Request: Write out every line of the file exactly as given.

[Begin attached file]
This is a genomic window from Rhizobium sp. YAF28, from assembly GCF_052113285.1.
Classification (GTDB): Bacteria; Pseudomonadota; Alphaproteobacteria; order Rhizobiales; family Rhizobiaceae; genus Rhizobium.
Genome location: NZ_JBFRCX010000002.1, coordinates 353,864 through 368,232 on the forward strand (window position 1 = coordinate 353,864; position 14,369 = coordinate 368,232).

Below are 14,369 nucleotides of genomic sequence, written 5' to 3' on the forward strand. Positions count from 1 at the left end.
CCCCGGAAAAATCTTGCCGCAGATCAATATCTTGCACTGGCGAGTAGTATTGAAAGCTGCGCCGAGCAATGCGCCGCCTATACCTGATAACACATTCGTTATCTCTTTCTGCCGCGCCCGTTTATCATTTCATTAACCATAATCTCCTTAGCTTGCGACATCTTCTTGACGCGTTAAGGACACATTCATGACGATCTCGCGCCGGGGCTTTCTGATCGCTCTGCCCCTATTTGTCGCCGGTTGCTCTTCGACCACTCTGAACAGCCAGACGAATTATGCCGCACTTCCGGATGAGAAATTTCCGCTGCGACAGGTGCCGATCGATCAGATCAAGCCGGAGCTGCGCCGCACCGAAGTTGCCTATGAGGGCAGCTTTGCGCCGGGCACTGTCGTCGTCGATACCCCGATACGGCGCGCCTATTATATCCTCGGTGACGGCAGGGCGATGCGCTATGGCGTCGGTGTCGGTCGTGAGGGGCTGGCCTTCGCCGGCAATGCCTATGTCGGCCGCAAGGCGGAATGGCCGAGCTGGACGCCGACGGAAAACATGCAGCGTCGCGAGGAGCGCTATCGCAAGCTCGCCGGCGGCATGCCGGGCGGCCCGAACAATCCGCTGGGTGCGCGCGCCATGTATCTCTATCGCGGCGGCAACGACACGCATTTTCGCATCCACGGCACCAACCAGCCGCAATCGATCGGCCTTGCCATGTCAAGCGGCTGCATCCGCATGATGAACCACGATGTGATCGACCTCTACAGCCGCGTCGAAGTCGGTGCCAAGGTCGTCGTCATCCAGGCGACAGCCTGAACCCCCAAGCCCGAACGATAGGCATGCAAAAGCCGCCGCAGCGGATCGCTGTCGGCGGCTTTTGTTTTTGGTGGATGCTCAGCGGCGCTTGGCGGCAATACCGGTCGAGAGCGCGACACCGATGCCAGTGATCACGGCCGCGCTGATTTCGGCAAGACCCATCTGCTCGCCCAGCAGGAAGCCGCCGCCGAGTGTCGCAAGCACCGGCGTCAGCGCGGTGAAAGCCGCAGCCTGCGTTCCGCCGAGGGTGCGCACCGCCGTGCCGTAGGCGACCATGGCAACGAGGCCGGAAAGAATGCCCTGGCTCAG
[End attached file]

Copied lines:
This is a genomic window from Rhizobium sp. YAF28, from assembly GCF_052113285.1.
Classification (GTDB): Bacteria; Pseudomonadota; Alphaproteobacteria; order Rhizobiales; family Rhizobiaceae; genus Rhizobium.
Genome location: NZ_JBFRCX010000002.1, coordinates 353,864 through 368,232 on the forward strand (window position 1 = coordinate 353,864; position 14,369 = coordinate 368,232).

Below are 14,369 nucleotides of genomic sequence, written 5' to 3' on the forward strand. Positions count from 1 at the left end.
CCCCGGAAAAATCTTGCCGCAGATCAATATCTTGCACTGGCGAGTAGTATTGAAAGCTGCGCCGAGCAATGCGCCGCCTATACCTGATAACACATTCGTTATCTCTTTCTGCCGCGCCCGTTTATCATTTCATTAACCATAATCTCCTTAGCTTGCGACATCTTCTTGACGCGTTAAGGACACATTCATGACGATCTCGCGCCGGGGCTTTCTGATCGCTCTGCCCCTATTTGTCGCCGGTTGCTCTTCGACCACTCTGAACAGCCAGACGAATTATGCCGCACTTCCGGATGAGAAATTTCCGCTGCGACAGGTGCCGATCGATCAGATCAAGCCGGAGCTGCGCCGCACCGAAGTTGCCTATGAGGGCAGCTTTGCGCCGGGCACTGTCGTCGTCGATACCCCGATACGGCGCGCCTATTATATCCTCGGTGACGGCAGGGCGATGCGCTATGGCGTCGGTGTCGGTCGTGAGGGGCTGGCCTTCGCCGGCAATGCCTATGTCGGCCGCAAGGCGGAATGGCCGAGCTGGACGCCGACGGAAAACATGCAGCGTCGCGAGGAGCGCTATCGCAAGCTCGCCGGCGGCATGCCGGGCGGCCCGAACAATCCGCTGGGTGCGCGCGCCATGTATCTCTATCGCGGCGGCAACGACACGCATTTTCGCATCCACGGCACCAACCAGCCGCAATCGATCGGCCTTGCCATGTCAAGCGGCTGCATCCGCATGATGAACCACGATGTGATCGACCTCTACAGCCGCGTCGAAGTCGGTGCCAAGGTCGTCGTCATCCAGGCGACAGCCTGAACCCCCAAGCCCGAACGATAGGCATGCAAAAGCCGCCGCAGCGGATCGCTGTCGGCGGCTTTTGTTTTTGGTGGATGCTCAGCGGCGCTTGGCGGCAATACCGGTCGAGAGCGCGACACCGATGCCAGTGATCACGGCCGCGCTGATTTCGGCAAGACCCATCTGCTCGCCCAGCAGGAAGCCGCCGCCGAGTGTCGCAAGCACCGGCGTCAGCGCGGTGAAAGCCGCAGCCTGCGTTCCGCCGAGGGTGCGCACCGCCGTGCCGTAGGCGACCATGGCAACGAGGCCGGAAAGAATGCCCTGGCTCAG